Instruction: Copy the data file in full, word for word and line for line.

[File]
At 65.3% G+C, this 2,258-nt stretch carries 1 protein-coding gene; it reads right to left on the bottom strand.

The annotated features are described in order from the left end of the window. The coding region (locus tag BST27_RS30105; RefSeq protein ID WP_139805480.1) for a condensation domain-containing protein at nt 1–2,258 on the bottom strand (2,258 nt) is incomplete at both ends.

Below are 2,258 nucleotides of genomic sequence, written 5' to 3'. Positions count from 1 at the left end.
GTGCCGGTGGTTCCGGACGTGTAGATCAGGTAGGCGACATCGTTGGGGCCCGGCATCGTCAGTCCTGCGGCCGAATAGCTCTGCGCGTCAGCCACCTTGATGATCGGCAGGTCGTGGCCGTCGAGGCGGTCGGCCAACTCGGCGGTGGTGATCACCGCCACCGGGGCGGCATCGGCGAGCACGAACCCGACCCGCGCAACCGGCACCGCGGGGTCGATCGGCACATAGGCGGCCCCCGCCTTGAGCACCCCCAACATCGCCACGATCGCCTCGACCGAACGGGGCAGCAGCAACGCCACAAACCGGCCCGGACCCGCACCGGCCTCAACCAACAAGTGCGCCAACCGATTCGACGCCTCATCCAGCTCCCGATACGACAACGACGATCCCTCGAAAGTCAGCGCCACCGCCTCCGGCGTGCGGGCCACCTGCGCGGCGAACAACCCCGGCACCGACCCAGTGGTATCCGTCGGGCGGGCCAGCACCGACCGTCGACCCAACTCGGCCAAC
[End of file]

At 65.3% G+C, this 2,258-nt stretch carries 1 protein-coding gene; it reads right to left on the bottom strand.

The annotated features are described in order from the left end of the window. The coding region (locus tag BST27_RS30105; RefSeq protein ID WP_139805480.1) for a condensation domain-containing protein at nt 1–2,258 on the bottom strand (2,258 nt) is incomplete at both ends.

Below are 2,258 nucleotides of genomic sequence, written 5' to 3'. Positions count from 1 at the left end.
GTGCCGGTGGTTCCGGACGTGTAGATCAGGTAGGCGACATCGTTGGGGCCCGGCATCGTCAGTCCTGCGGCCGAATAGCTCTGCGCGTCAGCCACCTTGATGATCGGCAGGTCGTGGCCGTCGAGGCGGTCGGCCAACTCGGCGGTGGTGATCACCGCCACCGGGGCGGCATCGGCGAGCACGAACCCGACCCGCGCAACCGGCACCGCGGGGTCGATCGGCACATAGGCGGCCCCCGCCTTGAGCACCCCCAACATCGCCACGATCGCCTCGACCGAACGGGGCAGCAGCAACGCCACAAACCGGCCCGGACCCGCACCGGCCTCAACCAACAAGTGCGCCAACCGATTCGACGCCTCATCCAGCTCCCGATACGACAACGACGATCCCTCGAAAGTCAGCGCCACCGCCTCCGGCGTGCGGGCCACCTGCGCGGCGAACAACCCCGGCACCGACCCAGTGGTATCCGTCGGGCGGGCCAGCACCGACCGTCGACCCAACTCGGCCAAC